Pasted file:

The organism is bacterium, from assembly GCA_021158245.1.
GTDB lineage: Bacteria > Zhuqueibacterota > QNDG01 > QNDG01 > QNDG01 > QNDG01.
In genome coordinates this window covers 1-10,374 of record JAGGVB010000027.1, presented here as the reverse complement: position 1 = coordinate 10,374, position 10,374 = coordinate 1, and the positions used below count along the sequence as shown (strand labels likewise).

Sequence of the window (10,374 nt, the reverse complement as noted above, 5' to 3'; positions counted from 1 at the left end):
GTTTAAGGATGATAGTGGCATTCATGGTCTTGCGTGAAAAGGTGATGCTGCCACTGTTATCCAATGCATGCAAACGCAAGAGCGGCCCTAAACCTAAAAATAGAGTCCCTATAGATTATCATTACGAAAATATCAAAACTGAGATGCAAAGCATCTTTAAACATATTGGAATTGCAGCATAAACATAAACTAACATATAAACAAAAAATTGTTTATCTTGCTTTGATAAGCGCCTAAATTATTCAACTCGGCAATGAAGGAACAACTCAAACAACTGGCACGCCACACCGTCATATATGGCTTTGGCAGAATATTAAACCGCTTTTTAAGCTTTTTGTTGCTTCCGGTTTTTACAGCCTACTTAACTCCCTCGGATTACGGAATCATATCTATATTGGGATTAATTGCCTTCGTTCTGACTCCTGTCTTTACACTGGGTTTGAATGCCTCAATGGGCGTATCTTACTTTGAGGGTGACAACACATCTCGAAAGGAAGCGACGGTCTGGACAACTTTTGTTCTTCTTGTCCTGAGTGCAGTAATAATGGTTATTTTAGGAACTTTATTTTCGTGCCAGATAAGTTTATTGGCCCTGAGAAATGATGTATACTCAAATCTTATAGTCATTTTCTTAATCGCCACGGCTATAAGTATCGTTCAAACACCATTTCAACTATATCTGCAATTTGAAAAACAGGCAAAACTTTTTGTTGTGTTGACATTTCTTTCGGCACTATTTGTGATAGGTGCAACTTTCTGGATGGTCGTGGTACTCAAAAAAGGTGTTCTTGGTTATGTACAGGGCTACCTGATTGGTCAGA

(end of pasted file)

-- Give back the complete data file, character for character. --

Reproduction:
The organism is bacterium, from assembly GCA_021158245.1.
GTDB lineage: Bacteria > Zhuqueibacterota > QNDG01 > QNDG01 > QNDG01 > QNDG01.
In genome coordinates this window covers 1-10,374 of record JAGGVB010000027.1, presented here as the reverse complement: position 1 = coordinate 10,374, position 10,374 = coordinate 1, and the positions used below count along the sequence as shown (strand labels likewise).

Sequence of the window (10,374 nt, the reverse complement as noted above, 5' to 3'; positions counted from 1 at the left end):
GTTTAAGGATGATAGTGGCATTCATGGTCTTGCGTGAAAAGGTGATGCTGCCACTGTTATCCAATGCATGCAAACGCAAGAGCGGCCCTAAACCTAAAAATAGAGTCCCTATAGATTATCATTACGAAAATATCAAAACTGAGATGCAAAGCATCTTTAAACATATTGGAATTGCAGCATAAACATAAACTAACATATAAACAAAAAATTGTTTATCTTGCTTTGATAAGCGCCTAAATTATTCAACTCGGCAATGAAGGAACAACTCAAACAACTGGCACGCCACACCGTCATATATGGCTTTGGCAGAATATTAAACCGCTTTTTAAGCTTTTTGTTGCTTCCGGTTTTTACAGCCTACTTAACTCCCTCGGATTACGGAATCATATCTATATTGGGATTAATTGCCTTCGTTCTGACTCCTGTCTTTACACTGGGTTTGAATGCCTCAATGGGCGTATCTTACTTTGAGGGTGACAACACATCTCGAAAGGAAGCGACGGTCTGGACAACTTTTGTTCTTCTTGTCCTGAGTGCAGTAATAATGGTTATTTTAGGAACTTTATTTTCGTGCCAGATAAGTTTATTGGCCCTGAGAAATGATGTATACTCAAATCTTATAGTCATTTTCTTAATCGCCACGGCTATAAGTATCGTTCAAACACCATTTCAACTATATCTGCAATTTGAAAAACAGGCAAAACTTTTTGTTGTGTTGACATTTCTTTCGGCACTATTTGTGATAGGTGCAACTTTCTGGATGGTCGTGGTACTCAAAAAAGGTGTTCTTGGTTATGTACAGGGCTACCTGATTGGTCAGA